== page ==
What near-zero interest rates mean for your wallet

Shutterstock_581002882The Federal Reserve cut interest rates to near-zero in an emergency move Sunday meant to make borrowing as cheap as possible as the U.S. economy feels the economic impact of the spread of the coronavirus (which causes COVID-19). The benchmark U.S. interest rate is in a range of 0% to 0.25%. The Fed also announced it will buy at least $500 billion in Treasury securities and $200 billion in mortgage-backed securities in the coming months as part of a quantitative easing program.

The reduction of interest rates, alongside the announcement of a $700 billion purchasing program, has not calmed investors. All U.S. indices opened sharply down Monday and continued to fall throughout the day, all closing down more than 10%. Though the economic impact of COVID-19 is concerning, the health and well-being of Americans and their families is a top priority. As a part of that well-being, there are steps Americans can consider to protect their financial standing.

While the Federal Reserve does not directly set interest rates on credit cards, mortgages and savings accounts, it creates monetary policies that indirectly affect these rates. That said, there are several potential opportunities for Americans to shore up their personal finances in light of the Fed announcement.

AICPA National CPA Financial Literacy Commission members Matt Rosenberg, CPA, and Sean Stein Smith, CPA, spoke with AICPA Insights about what the latest emergency rate cut means for Americans’ finances.

 --- Mortgages and home equity loans ---

Matt Rosenberg (MR):
If you are eligible and well-positioned financially to refinance your mortgage, it would be difficult to imagine a better time than now to do so. With rates, literally, at 0% working with your mortgage lender to refinance or possibly tap a home equity line of credit is something that might make sense. Mortgage/home equity debt is most likely the cheapest source of borrowing for individuals and can be used to reduce other outstanding loans, but it’s still important not to over-leverage. Even with low-interest rates, paying off all mortgage debt by retirement should be a goal for most people.

 --- Savings ---

Sean Stein Smith (SSS):
First and foremost, it is important to make sure that your money is working for you. This might involve taking a closer look at your savings accounts; regular checking and savings accounts might be yielding near 0% but locking in rates with a longer-term CD might give an extra 1% or even 2% than you otherwise might earn. Many banks and credit unions already started lowering CD rates after the first emergency rate cut earlier this month, so if this is a step you want to take, acting quickly would likely be in your best interest.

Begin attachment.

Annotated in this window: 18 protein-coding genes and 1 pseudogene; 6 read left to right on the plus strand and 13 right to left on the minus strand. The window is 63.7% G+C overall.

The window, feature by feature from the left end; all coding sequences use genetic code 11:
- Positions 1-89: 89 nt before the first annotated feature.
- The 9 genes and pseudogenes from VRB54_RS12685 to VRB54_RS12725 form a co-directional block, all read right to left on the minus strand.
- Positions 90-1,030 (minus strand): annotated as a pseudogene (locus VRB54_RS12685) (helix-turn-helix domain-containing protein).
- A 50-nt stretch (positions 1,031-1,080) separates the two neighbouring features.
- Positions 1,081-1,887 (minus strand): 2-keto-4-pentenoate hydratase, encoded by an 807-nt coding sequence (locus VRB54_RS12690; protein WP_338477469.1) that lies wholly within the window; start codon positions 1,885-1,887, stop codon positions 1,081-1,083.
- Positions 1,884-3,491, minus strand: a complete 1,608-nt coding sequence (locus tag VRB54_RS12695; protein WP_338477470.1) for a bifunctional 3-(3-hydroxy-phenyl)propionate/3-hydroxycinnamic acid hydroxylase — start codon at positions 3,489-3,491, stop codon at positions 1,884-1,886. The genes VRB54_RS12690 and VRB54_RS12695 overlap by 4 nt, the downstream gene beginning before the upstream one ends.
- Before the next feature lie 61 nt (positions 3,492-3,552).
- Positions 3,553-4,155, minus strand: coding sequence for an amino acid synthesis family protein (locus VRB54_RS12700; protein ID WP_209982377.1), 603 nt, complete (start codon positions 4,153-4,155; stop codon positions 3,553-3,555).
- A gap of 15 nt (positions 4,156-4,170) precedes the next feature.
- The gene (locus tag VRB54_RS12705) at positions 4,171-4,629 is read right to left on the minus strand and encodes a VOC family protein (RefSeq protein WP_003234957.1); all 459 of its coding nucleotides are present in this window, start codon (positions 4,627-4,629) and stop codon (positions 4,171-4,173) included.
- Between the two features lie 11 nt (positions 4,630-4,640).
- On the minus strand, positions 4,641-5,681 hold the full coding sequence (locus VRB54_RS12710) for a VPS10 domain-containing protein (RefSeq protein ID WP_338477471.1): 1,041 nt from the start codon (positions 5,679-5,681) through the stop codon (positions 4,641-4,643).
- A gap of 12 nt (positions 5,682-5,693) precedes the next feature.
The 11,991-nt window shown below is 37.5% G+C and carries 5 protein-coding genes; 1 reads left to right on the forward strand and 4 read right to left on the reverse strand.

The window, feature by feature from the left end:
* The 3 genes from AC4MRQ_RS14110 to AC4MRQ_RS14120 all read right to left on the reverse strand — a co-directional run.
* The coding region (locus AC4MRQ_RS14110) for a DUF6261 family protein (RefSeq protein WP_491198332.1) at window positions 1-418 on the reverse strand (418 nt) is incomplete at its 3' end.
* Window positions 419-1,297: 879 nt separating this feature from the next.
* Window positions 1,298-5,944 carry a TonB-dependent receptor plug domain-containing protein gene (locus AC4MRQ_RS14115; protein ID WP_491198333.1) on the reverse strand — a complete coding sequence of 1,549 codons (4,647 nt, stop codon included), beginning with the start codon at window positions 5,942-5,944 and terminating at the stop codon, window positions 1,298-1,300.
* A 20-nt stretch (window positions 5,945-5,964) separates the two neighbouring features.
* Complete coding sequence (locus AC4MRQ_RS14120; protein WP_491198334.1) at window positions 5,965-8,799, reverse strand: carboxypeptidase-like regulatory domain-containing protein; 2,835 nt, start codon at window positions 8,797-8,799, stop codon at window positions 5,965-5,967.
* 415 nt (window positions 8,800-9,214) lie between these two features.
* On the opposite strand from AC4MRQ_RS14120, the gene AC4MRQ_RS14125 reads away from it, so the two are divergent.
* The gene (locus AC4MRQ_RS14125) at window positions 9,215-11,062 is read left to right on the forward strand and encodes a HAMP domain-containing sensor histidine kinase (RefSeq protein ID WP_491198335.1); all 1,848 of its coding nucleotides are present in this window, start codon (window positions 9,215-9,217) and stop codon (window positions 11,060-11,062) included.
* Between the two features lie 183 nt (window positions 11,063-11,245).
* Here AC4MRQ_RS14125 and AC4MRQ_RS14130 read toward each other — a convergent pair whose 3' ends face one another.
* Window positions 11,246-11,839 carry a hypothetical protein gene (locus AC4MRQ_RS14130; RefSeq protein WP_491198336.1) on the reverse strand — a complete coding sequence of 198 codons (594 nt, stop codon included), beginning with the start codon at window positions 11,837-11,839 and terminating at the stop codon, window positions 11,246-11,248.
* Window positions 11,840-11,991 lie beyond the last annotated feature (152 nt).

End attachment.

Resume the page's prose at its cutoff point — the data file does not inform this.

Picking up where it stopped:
MR: Lower interest rates mean people will get a lower return on their safe investments, so it can be tempting to seek higher returns by shifting to higher risk investments. However, people need to remember their financial goals and if they need safety (e.g., short-term investment horizon) then keeping those assets safe is more important than earning an extra few percent in interest savings. Investing is not a get-rich-quick scheme and trying to time a volatile market with hopes for huge gains is a serious financial risk.


According to AICPA research, nearly half of U.S. adults believe that a volatile market gives them an easy opportunity to make a profit. Higher risk does not equal higher returns, especially over short periods — it just means higher risk.

 --- Credit cards ---

At the current time there has been no broad-based announcement or policy change with regard to credit card payments, but some organizations have moved toward increased flexibility due to the economic impact of COVID-19. Contacting your credit card company and inquiring about whether there is any flexibility, or plan to enact some flexibility, with regard to due dates and payment deadlines might be worth looking into.

 --- Inflation ---

Classically speaking, lower interest rates should lead to higher future inflation. This hasn’t necessarily been the case for the last 10–12 years but that doesn’t mean it won’t be in the future. Inflation is influenced by many other variables in addition to interest rates, which makes it hard to forecast more than a few months out. This emphasizes the importance of diversification across all asset classes for investors.


In these challenging times, it is more important than ever to effectively manage your finances and stick to your financial plan. Take steps to make sure you have enough cash on hand to pay for the basics in your budget. And remember, uncertainty is uncertain — that is why it is so important to have an emergency fund with readily accessible cash you can tap when needed.

The COVID-19 situation is moving quickly. In addition to monitoring health and safety guidelines from local and national authorities, make sure to stay on top of any available assistance from federal, state or local governments or community organizations that you or your family may need.

Association Staff